I belong to a “pit bull mom” Facebook group - yep, there really is a Facebook group for every topic - and while I was scrolling through cute photos and various posts yesterday evening, I stumbled upon something that got me thinking about a topic rarely discussed in the dog-parent community. But before we jump into that topic of conversation, let’s start with a little background information on what prompted my desire to share my thoughts.
A fellow pittie-mom posted about an experience she encountered while out walking her gorgeous, fawn-colored pup. She had her baby in her stroller and her pit bull walked calmly beside them on a leash. Out of nowhere, a small dog came barreling towards them, barking and baring his teeth, with no owner in sight. Her pittie, while well behaved is “dog-reactive” and here she was in a panic having to decide how best to protect both her baby and her dog. Thankfully, the owner of the little dog made its way outdoors before anything escalated and after exchanging a few choice words, everyone went about their day. No harm, no foul… right? Wrong….
She simply wanted to share her experience with fellow mom’s who would understand. Because the truth is, as responsible dog parents, this exact scenario has probably played out for most of us at some point or another. It happens all too often - dog parents of friendly dogs let their dogs run free because they’re “good dogs” without any thought to how other pups might not find their enthusiasm as welcoming. Being a dog parent comes with a huge set of responsibilities. Being a pit bull parent however, comes with an elevated level of responsibility simply because our dogs are pit bulls. We have to be extra vigilant in every aspect of their existence because the last thing we need is to have the carelessness of other dog owners fall on our shoulders. In this situation, if anything had escalated beyond what it was it would have undoubtedly been the pit bulls fault simply because of what she looks like.
As I was thumbing through mostly encouraging words from fellow dog moms, a few stood out that were actually placing the blame on the original poster - SHE HAD HER DOG ON A LEASH! The consensus was that her reactive dog clearly needed better training and socialization. Aside from the fact that this is completely inaccurate, it begs the question….. Why the shaming?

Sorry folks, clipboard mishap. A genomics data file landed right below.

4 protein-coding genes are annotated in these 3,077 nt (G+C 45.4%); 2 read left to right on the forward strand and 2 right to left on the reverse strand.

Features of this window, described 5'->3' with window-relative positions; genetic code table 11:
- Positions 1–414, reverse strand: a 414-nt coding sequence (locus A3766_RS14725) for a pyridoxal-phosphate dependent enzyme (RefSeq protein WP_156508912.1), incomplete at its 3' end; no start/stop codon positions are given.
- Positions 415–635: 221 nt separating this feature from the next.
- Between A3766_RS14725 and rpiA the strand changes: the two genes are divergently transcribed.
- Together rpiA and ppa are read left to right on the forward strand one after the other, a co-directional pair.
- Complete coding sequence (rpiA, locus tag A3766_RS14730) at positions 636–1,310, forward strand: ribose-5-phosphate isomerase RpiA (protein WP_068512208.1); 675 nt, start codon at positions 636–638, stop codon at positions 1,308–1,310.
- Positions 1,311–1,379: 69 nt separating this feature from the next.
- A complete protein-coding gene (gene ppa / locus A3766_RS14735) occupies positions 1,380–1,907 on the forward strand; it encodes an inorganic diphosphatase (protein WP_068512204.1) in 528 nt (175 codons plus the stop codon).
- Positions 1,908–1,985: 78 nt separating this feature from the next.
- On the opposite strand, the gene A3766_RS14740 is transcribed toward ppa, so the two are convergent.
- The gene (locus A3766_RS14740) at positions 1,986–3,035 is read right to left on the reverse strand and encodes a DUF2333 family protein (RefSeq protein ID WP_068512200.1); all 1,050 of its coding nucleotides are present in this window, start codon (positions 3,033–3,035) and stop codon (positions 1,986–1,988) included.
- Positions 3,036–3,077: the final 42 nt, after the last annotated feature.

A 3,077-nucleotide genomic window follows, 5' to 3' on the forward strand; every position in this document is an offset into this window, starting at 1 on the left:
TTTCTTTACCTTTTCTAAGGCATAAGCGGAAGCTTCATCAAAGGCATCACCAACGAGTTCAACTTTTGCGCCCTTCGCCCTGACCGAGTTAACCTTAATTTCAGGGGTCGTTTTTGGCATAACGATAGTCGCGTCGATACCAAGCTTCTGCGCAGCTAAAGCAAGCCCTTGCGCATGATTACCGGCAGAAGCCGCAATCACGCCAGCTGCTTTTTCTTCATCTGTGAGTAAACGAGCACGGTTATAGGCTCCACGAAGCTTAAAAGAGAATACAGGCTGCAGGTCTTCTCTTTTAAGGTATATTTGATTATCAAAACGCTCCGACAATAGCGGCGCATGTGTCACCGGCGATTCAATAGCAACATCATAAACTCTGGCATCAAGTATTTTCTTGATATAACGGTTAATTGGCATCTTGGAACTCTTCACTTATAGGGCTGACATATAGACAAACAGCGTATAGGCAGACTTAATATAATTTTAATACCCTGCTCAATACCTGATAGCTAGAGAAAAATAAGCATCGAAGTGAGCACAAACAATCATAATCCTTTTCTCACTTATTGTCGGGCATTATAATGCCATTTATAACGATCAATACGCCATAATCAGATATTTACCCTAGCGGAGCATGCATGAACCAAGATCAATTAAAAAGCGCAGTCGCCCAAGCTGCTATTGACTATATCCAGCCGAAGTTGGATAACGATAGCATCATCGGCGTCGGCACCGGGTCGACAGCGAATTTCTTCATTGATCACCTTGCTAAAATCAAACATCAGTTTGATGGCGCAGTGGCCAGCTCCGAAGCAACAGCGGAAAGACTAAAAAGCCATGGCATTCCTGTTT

Dog mom shaming is a very real thing. In theory, it shouldn’t be that hard of a leap to make since it happens very frequently between parents to children of the human variety. But it happens and dog mom shamers have no qualms about making other dog moms feel inferior about their own parenting…. And for no good reason.
How we choose to raise, train and socialize our dogs can be a touchy subject because there are so many different avenues and methods to achieving our collective goal - to raise happy, healthy, well-mannered and well-behaved dogs. Sure, there are some methods of training I would personally never pursue and others that are downright abusive… but generally speaking, does it matter what route another dog mom takes if their pups are loved, happy and healthy?
The shaming doesn’t stop there. I’ve seen it everywhere because some seem to think it is okay to judge on a variety of topics including where and how someone’s pet was acquired - was it adopted, was it purchased? I’ve been told I’m an abusive dog mom because I often dress my dog in clothing… just for fun. The shaming happens over debates on what type of diet is best, what toys are good or bad…. The list goes on.
The truth is, every single dog is an individual. Every dog, depending on the breed will require different levels of exercise, different types of training, diets, etc. And even dogs of the same breed can have different needs because again, every dog is different. Shaming is not okay because for the most part, we are all doing the best we can. Dog parents should be sticking together, not trying to outsmart each other or outdo one another with the better-behaved dog. This isn’t a competition, rather a community. Why not share what we have learned through our personal experiences and do the best to educate one another in a way that is communicative rather than combative? Because the reality is that what is best for my dog may not be what is best for yours…. And that’s OKAY! At the end of the day, we all love our dogs…. Do we not? And that’s what should matter.